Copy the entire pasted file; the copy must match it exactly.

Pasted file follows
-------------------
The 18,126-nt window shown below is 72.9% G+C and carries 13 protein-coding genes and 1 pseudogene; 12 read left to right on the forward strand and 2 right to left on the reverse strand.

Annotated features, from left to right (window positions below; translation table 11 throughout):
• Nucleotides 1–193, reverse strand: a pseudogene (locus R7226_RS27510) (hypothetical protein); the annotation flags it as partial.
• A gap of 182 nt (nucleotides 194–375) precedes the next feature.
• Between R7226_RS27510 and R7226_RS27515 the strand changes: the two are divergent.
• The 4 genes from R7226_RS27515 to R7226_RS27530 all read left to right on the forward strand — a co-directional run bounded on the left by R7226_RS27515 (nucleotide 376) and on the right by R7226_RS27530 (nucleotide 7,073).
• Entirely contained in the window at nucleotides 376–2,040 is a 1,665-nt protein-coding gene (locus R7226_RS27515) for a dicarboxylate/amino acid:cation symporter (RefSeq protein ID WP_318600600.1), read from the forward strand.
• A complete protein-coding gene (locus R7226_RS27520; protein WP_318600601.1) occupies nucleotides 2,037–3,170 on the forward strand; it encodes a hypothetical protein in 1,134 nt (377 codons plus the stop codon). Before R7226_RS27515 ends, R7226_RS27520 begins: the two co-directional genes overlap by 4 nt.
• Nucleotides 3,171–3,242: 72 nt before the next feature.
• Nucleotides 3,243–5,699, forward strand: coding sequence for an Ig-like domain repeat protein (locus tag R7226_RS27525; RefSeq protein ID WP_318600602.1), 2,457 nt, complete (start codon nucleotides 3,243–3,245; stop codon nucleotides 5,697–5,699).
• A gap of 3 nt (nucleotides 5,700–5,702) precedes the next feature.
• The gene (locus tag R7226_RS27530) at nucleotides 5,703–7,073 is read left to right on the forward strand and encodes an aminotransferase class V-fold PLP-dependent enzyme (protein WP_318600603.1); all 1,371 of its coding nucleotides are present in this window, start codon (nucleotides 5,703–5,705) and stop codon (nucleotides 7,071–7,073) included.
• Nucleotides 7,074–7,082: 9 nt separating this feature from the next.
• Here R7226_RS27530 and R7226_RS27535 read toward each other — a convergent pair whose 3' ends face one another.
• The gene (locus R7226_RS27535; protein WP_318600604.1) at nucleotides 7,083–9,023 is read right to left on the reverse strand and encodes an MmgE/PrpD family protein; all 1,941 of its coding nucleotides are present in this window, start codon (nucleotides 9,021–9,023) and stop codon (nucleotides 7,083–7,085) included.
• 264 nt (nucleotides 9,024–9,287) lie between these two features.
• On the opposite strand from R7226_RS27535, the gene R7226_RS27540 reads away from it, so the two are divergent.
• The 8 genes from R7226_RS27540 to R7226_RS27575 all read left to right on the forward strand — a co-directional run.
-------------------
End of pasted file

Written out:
The 18,126-nt window shown below is 72.9% G+C and carries 13 protein-coding genes and 1 pseudogene; 12 read left to right on the forward strand and 2 right to left on the reverse strand.

Annotated features, from left to right (window positions below; translation table 11 throughout):
• Nucleotides 1–193, reverse strand: a pseudogene (locus R7226_RS27510) (hypothetical protein); the annotation flags it as partial.
• A gap of 182 nt (nucleotides 194–375) precedes the next feature.
• Between R7226_RS27510 and R7226_RS27515 the strand changes: the two are divergent.
• The 4 genes from R7226_RS27515 to R7226_RS27530 all read left to right on the forward strand — a co-directional run bounded on the left by R7226_RS27515 (nucleotide 376) and on the right by R7226_RS27530 (nucleotide 7,073).
• Entirely contained in the window at nucleotides 376–2,040 is a 1,665-nt protein-coding gene (locus R7226_RS27515) for a dicarboxylate/amino acid:cation symporter (RefSeq protein ID WP_318600600.1), read from the forward strand.
• A complete protein-coding gene (locus R7226_RS27520; protein WP_318600601.1) occupies nucleotides 2,037–3,170 on the forward strand; it encodes a hypothetical protein in 1,134 nt (377 codons plus the stop codon). Before R7226_RS27515 ends, R7226_RS27520 begins: the two co-directional genes overlap by 4 nt.
• Nucleotides 3,171–3,242: 72 nt before the next feature.
• Nucleotides 3,243–5,699, forward strand: coding sequence for an Ig-like domain repeat protein (locus tag R7226_RS27525; RefSeq protein ID WP_318600602.1), 2,457 nt, complete (start codon nucleotides 3,243–3,245; stop codon nucleotides 5,697–5,699).
• A gap of 3 nt (nucleotides 5,700–5,702) precedes the next feature.
• The gene (locus tag R7226_RS27530) at nucleotides 5,703–7,073 is read left to right on the forward strand and encodes an aminotransferase class V-fold PLP-dependent enzyme (protein WP_318600603.1); all 1,371 of its coding nucleotides are present in this window, start codon (nucleotides 5,703–5,705) and stop codon (nucleotides 7,071–7,073) included.
• Nucleotides 7,074–7,082: 9 nt separating this feature from the next.
• Here R7226_RS27530 and R7226_RS27535 read toward each other — a convergent pair whose 3' ends face one another.
• The gene (locus R7226_RS27535; protein WP_318600604.1) at nucleotides 7,083–9,023 is read right to left on the reverse strand and encodes an MmgE/PrpD family protein; all 1,941 of its coding nucleotides are present in this window, start codon (nucleotides 9,021–9,023) and stop codon (nucleotides 7,083–7,085) included.
• 264 nt (nucleotides 9,024–9,287) lie between these two features.
• On the opposite strand from R7226_RS27535, the gene R7226_RS27540 reads away from it, so the two are divergent.
• The 8 genes from R7226_RS27540 to R7226_RS27575 all read left to right on the forward strand — a co-directional run.